Sandra: The sculpture is full of planes, but it couldn't be something very complicated since on such a small scale they can clutter the information, so we defined the lines of expression so that they were few and decisive.

And how did the rest of the process unfold?

Sonsoles: We worked simultaneously, Sandra drew and modeled in fimo, while I modeled with a 3D sculpture program. In this way, she transformed the sculptural approach of her proposal into a piece of jewelry.

We refined each of the designs until we reached two key elements: the tiger's head and the tail. The head is the main element of the sculpture, while the tail provides an organic shape that offers numerous possibilities in jewelry design.

Sandra: When we defined the tiger's face I began to collaborate more with Sonsoles outside, sculpting everything on his screen. From the initial head of level dimensions we moved on to a sculpture to be able to adapt it to the different pieces of jewelry that made up the collection.

Sonsoles Pérez, diseñadora de Suarez

This one goes to you Sonsoles, how was the process of converting the final designs that Sandra proposed to 3D?

Creating a piece of jewelry from a sculpture, like the tiger, which is significantly larger, is a challenge. For this reason, we focused on carefully defining the head, since it had to be represented in all types and sizes of jewelry. Additionally, it is important to note that each facet is set in pavé, adding an additional level of complexity and detail to the piece.

When it came to the fine jewelry pieces, each required specific considerations: For the ring, we prioritized ensuring it had optimal dimensions and an organic shape that fit perfectly on the hand; As for the bracelet, we opted for a rigid design with a traditional hidden tongue closure, to preserve the harmony of the piece.

For the earrings, we carefully review the weight and the possibility of making a removable piece, with the option of wearing a single part of the earring or the entire earring; The necklace, a highly crafted piece, is made up of numerous parts assembled within each other, allowing it to move and fit comfortably around the neck.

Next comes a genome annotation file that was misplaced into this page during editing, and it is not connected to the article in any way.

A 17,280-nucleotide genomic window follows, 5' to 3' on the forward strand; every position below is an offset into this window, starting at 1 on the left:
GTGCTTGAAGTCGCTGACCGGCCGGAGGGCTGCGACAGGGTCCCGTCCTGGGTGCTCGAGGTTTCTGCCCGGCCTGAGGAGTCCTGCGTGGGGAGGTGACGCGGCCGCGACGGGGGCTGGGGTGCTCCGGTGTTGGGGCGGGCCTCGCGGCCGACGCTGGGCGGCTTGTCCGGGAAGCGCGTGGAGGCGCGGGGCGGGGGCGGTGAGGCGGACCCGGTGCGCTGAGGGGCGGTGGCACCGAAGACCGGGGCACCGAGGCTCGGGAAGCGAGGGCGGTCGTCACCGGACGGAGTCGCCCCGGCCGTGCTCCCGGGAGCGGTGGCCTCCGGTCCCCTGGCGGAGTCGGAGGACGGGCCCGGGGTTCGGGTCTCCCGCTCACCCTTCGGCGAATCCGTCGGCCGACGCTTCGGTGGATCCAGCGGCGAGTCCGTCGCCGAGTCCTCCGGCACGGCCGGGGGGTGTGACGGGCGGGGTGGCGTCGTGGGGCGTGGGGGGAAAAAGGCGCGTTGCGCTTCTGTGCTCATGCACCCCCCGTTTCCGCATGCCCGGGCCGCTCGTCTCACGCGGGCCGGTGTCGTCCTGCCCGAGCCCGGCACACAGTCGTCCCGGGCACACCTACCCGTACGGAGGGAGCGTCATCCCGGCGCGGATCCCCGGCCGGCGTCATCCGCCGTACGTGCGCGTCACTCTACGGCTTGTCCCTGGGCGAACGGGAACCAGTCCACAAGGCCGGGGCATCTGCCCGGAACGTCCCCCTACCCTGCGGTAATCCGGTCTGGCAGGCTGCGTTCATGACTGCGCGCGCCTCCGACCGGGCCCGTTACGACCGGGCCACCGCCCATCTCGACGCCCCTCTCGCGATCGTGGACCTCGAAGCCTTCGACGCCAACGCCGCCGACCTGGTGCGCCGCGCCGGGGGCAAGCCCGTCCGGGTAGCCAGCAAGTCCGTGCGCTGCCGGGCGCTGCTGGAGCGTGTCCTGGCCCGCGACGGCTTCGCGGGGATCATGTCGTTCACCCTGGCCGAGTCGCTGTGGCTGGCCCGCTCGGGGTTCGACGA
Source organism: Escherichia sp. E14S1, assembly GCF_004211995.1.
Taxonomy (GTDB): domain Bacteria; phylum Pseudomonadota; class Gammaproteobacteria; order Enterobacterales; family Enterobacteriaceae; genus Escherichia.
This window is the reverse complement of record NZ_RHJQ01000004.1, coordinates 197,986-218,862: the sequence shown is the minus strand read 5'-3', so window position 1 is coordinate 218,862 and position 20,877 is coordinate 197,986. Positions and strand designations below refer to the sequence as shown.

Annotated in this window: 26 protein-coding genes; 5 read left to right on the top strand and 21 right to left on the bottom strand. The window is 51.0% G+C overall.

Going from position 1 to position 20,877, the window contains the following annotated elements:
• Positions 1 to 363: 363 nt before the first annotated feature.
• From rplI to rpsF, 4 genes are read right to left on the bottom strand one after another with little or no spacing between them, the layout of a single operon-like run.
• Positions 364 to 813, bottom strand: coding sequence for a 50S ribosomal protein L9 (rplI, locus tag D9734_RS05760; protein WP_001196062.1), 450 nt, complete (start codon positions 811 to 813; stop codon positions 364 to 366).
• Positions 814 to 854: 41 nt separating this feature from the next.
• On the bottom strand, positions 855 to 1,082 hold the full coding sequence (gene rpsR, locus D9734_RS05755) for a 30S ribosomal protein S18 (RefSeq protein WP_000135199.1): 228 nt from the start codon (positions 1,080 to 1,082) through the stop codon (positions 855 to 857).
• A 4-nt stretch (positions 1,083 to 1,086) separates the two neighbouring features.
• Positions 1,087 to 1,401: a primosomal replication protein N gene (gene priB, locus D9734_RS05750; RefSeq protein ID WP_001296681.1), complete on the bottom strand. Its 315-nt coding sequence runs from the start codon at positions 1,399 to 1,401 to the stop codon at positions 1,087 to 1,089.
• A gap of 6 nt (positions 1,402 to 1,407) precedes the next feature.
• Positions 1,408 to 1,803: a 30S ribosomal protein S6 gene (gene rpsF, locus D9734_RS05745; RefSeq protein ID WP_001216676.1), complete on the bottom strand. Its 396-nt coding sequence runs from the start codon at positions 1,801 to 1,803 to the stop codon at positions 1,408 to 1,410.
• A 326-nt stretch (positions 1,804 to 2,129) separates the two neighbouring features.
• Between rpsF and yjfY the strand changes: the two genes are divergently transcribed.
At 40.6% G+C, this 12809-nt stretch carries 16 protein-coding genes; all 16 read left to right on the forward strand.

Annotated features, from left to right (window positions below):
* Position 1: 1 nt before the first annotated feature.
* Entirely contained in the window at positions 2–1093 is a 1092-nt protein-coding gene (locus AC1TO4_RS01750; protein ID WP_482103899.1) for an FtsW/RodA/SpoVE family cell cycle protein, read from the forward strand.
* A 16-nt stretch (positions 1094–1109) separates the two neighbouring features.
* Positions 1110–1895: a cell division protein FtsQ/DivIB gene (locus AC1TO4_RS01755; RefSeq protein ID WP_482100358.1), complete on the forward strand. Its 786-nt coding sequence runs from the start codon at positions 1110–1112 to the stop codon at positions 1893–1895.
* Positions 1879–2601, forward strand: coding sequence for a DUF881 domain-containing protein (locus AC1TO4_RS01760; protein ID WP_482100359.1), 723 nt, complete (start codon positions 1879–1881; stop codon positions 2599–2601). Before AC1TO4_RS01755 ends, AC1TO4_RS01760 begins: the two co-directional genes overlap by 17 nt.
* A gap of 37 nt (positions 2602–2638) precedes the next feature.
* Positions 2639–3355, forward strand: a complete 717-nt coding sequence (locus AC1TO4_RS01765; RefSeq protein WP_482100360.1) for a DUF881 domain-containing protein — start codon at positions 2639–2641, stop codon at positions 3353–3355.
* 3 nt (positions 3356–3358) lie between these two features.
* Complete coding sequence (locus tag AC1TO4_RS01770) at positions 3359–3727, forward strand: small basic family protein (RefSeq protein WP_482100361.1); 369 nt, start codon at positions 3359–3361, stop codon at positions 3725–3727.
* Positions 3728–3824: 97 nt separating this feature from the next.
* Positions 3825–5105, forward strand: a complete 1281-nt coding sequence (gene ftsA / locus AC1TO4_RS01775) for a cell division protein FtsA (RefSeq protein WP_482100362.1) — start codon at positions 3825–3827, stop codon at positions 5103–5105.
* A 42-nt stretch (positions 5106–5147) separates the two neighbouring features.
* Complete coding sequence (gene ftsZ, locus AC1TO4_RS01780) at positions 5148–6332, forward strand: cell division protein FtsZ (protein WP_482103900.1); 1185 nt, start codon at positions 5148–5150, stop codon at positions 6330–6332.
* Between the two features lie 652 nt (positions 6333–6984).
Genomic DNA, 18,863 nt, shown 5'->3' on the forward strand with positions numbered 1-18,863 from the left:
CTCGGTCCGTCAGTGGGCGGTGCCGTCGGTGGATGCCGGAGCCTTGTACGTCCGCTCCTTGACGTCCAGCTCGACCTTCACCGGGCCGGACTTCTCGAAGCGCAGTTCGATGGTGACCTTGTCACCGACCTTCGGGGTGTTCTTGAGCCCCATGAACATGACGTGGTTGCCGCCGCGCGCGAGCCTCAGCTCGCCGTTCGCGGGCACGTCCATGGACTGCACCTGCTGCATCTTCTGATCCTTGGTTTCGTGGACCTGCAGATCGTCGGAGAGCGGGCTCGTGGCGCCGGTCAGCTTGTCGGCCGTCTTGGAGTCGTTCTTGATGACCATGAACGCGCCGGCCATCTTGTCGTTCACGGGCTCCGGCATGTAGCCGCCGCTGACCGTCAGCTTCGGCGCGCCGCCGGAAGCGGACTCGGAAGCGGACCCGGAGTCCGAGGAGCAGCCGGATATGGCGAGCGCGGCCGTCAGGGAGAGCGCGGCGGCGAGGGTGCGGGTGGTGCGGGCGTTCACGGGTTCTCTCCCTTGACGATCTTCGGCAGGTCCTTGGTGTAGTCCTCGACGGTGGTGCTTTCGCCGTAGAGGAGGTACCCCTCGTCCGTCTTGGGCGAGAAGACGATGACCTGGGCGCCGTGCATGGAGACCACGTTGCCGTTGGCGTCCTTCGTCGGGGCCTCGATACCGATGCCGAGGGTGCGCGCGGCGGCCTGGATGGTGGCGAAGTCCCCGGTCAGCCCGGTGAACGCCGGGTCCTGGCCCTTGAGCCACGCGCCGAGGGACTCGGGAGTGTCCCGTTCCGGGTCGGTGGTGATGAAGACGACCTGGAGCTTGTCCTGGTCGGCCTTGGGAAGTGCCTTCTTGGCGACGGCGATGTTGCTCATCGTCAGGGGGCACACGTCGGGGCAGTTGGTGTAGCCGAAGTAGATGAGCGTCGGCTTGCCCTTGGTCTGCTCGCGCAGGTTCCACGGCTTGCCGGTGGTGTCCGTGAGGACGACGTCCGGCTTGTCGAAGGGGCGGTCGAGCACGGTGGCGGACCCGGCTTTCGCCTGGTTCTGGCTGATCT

Sonsoles, what would you say has been the most difficult thing to develop in this collection on a technical level?

Sonsoles: Refine the tiger's facial expression, ensure fluid articulation of the necklace, adapt the tiger's body to each specific jewel, meticulously set each piece in pavé, hide the clasps to maintain aesthetics, design the earrings detachably and make a lining for each piece in order to enhance its beauty.

Sandra, this has actually been your first contact with the world of jewelry. How have you felt working with the Suarez team making the collection?

I have felt great since the team that makes it up is very knowledgeable and fantastic people, it has been a pleasure.

For this collection, other designs have also been developed that do not belong to the universe of High Jewelry. What have been the biggest challenges when developing said jewelry in yellow gold and diamonds?

Sonsoles: The biggest challenge of this decline was to mark the shape and facets well. The work in the workshop with the final polishing of the pieces must be meticulous in each one of them.

“The most important thing in yellow gold and diamond jewelry was not to lose the essence and develop pieces that continued to show the meticulous work that exists behind each design.”

Sandra Rein, sculptor and multidisciplinary artist.

Looking at the finished pieces, how would you describe the essence of this collection in one sentence?

Sonsoles: It is a collection that radiates strength and elegance, empowering the woman who wears it.

Sandra: Gentle but forceful subtlety.

From Suarez, we want to make a special mention and thank Leonardo Lucarini, a direct descendant of the creator of the sculpture of the Tiger of Deusto, Joaquín Lucarini, for having made it possible for this collection to become a reality today.